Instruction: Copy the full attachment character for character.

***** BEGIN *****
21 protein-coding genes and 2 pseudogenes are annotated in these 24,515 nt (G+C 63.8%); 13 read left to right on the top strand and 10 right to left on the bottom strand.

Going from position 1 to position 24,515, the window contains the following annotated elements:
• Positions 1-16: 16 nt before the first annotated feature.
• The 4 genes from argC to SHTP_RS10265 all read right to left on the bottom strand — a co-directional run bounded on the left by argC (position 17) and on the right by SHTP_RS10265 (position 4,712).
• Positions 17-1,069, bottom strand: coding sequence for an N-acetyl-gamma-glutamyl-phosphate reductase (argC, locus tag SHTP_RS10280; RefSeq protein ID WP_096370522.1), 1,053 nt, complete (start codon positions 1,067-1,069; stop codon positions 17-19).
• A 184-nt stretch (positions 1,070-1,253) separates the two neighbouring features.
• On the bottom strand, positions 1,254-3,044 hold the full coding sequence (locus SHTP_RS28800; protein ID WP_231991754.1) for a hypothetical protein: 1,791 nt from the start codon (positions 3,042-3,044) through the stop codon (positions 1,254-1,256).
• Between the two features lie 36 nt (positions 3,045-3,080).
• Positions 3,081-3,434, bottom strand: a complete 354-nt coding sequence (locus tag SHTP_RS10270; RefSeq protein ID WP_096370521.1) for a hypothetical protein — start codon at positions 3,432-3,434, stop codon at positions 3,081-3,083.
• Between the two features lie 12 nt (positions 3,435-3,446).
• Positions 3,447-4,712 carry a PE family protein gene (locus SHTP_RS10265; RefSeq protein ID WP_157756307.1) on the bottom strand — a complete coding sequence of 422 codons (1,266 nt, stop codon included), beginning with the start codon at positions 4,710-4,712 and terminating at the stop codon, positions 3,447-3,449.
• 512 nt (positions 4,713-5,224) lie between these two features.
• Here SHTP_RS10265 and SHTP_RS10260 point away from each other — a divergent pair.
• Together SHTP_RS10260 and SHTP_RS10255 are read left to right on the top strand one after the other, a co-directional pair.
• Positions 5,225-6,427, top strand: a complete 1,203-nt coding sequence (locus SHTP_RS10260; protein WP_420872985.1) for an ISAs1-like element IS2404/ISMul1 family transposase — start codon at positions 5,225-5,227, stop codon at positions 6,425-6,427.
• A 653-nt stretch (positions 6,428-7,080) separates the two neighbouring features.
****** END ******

21 protein-coding genes and 2 pseudogenes are annotated in these 24,515 nt (G+C 63.8%); 13 read left to right on the top strand and 10 right to left on the bottom strand.

Going from position 1 to position 24,515, the window contains the following annotated elements:
• Positions 1-16: 16 nt before the first annotated feature.
• The 4 genes from argC to SHTP_RS10265 all read right to left on the bottom strand — a co-directional run bounded on the left by argC (position 17) and on the right by SHTP_RS10265 (position 4,712).
• Positions 17-1,069, bottom strand: coding sequence for an N-acetyl-gamma-glutamyl-phosphate reductase (argC, locus tag SHTP_RS10280; RefSeq protein ID WP_096370522.1), 1,053 nt, complete (start codon positions 1,067-1,069; stop codon positions 17-19).
• A 184-nt stretch (positions 1,070-1,253) separates the two neighbouring features.
• On the bottom strand, positions 1,254-3,044 hold the full coding sequence (locus SHTP_RS28800; protein ID WP_231991754.1) for a hypothetical protein: 1,791 nt from the start codon (positions 3,042-3,044) through the stop codon (positions 1,254-1,256).
• Between the two features lie 36 nt (positions 3,045-3,080).
• Positions 3,081-3,434, bottom strand: a complete 354-nt coding sequence (locus tag SHTP_RS10270; RefSeq protein ID WP_096370521.1) for a hypothetical protein — start codon at positions 3,432-3,434, stop codon at positions 3,081-3,083.
• Between the two features lie 12 nt (positions 3,435-3,446).
• Positions 3,447-4,712 carry a PE family protein gene (locus SHTP_RS10265; RefSeq protein ID WP_157756307.1) on the bottom strand — a complete coding sequence of 422 codons (1,266 nt, stop codon included), beginning with the start codon at positions 4,710-4,712 and terminating at the stop codon, positions 3,447-3,449.
• 512 nt (positions 4,713-5,224) lie between these two features.
• Here SHTP_RS10265 and SHTP_RS10260 point away from each other — a divergent pair.
• Together SHTP_RS10260 and SHTP_RS10255 are read left to right on the top strand one after the other, a co-directional pair.
• Positions 5,225-6,427, top strand: a complete 1,203-nt coding sequence (locus SHTP_RS10260; protein WP_420872985.1) for an ISAs1-like element IS2404/ISMul1 family transposase — start codon at positions 5,225-5,227, stop codon at positions 6,425-6,427.
• A 653-nt stretch (positions 6,428-7,080) separates the two neighbouring features.